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[Xmca-l] Re: Intrinsic motivation?

Since the writer was in the process of converting from Marxism to Catholicism while writing that book it would not be surprising if there were some eccentricities of style.
*Andy Blunden*

Ed Wall wrote:

      I was the one who made the incorrect inference (although I questioned myself at the time) re the apprenticeship of observation. In any case, I would be interested in reading a pdf that complicates the notion.

      I was not assigned After Virtue, but read it thoroughly on my own and found it quite insightful and the argument reasonably pointed. Was your label of meandering a criticism of style or content? In any case, what seemed blunt and extraneous?

Ed Wall

On Aug 6, 2014, at 6:34 AM, Peter Smagorinsky <smago@uga.edu> wrote:

I read After Virtue in grad school, assigned by Philip Jackson (and it was Lortie, not Jackson, who made the apprenticeship of observation a common term among teacher educators--someone posted earlier on this question. In case anyone's interested, I've got a forthcoming study of apprenticeship of observation that complicates Lortie's conclusions based on interviews from a different era, and would be happy to send the pdf to anyone who's interested).

Anyhow, on MacIntyre: I remember discussing at the time that the book seemed like a rough draft that really would have benefitted from a thorough revision to cut out the meandering and make a more pointed argument.
-----Original Message-----
From: xmca-l-bounces@mailman.ucsd.edu [mailto:xmca-l-bounces@mailman.ucsd.edu] On Behalf Of Andy Blunden
Sent: Tuesday, August 05, 2014 8:55 PM
To: eXtended Mind, Culture, Activity
Subject: [Xmca-l] Re: Intrinsic motivation?

Relevant references to MacIntyre's "After Virtue" are on pp. 7-8 of "Collaborative Projects. An Interdisciplinary Study," which I know you have a copy of, Greg. He uses the expressions "internal reward" and "external reward."
*Andy Blunden*

Greg Thompson wrote:
And one more thing Andy (I realize given the hour down-under, you are probably slumbering - hopefully not dogmatically...), could you sell us on why we should look at MacIntyre on extrinsic and intrinsic motivation. Your suggestion that Cristina read MacIntyre on extrinsic and intrinsic motivation was less than convincing to me if only b.c. I know nothing about it!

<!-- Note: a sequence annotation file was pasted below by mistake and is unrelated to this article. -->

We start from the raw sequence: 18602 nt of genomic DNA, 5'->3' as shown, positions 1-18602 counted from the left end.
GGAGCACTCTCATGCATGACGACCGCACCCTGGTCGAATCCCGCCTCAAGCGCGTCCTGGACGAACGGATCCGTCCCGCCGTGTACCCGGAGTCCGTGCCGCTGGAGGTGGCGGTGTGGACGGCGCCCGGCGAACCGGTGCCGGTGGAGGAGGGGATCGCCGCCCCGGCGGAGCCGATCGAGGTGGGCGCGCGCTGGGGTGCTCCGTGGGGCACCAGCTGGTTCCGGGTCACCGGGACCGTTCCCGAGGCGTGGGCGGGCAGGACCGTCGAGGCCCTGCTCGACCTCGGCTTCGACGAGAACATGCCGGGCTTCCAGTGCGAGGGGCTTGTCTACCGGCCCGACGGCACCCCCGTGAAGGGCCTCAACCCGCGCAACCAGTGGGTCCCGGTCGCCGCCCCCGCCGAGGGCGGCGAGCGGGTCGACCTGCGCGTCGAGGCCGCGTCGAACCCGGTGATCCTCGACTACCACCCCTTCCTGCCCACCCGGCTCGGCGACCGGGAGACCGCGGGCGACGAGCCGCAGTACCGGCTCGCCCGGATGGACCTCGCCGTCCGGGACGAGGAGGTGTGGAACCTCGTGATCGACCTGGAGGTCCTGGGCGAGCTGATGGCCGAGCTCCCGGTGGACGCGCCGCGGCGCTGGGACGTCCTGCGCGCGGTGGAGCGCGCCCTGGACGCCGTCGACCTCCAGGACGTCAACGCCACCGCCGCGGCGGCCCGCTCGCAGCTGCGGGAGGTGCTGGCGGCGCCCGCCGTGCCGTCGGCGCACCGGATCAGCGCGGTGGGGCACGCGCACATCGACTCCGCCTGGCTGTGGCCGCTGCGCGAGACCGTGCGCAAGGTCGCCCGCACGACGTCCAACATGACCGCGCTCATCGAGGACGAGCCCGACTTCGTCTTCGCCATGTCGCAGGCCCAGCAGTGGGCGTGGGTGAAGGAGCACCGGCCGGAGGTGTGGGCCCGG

On Tue, Aug 5, 2014 at 12:00 PM, Greg Thompson <greg.a.thompson@gmail.com <mailto:greg.a.thompson@gmail.com>> wrote:

   I'm a bit baffled by your response to Cristina. It seems fair
enough to try to recover Descartes as not necessarily a bad guy. But I didn't take that to be Cristina's point.
   It seems to me that she was arguing against Cartesian dualism - a
   particular way in which we Westerners (and we aren't the only ones
   who do this) divide up the world into various kinds binaries -
subject/object, mind/body, nature/culture, emotion/reason, and so on. Are you advocating that these should be the governing categories
   of the human sciences?
   If so, then "real human language" will work just fine.
   If not, then the "real human language" called English will pose
   some significant problems for imagining things other than they are.

   On Tue, Aug 5, 2014 at 9:07 AM, Andy Blunden <ablunden@mira.net
   <mailto:ablunden@mira.net>> wrote:

       There is far too much in your message to deal with on an email
       list. What I usually do in such cases is simply pick a bit I
       think I can respond to and ignore the rest. OK?

       I think *real human languages* - as opposed to made up
       languages like Esperanto or the kind of mixture of neologs,
       hyphenated words and other gobbydegook fashionable in some
       academic circles - can be underestimated. Sure, one must use
       specialised jargon sometimes, to communicate to a specialised
       collaborator in a shared discipline, but generally that is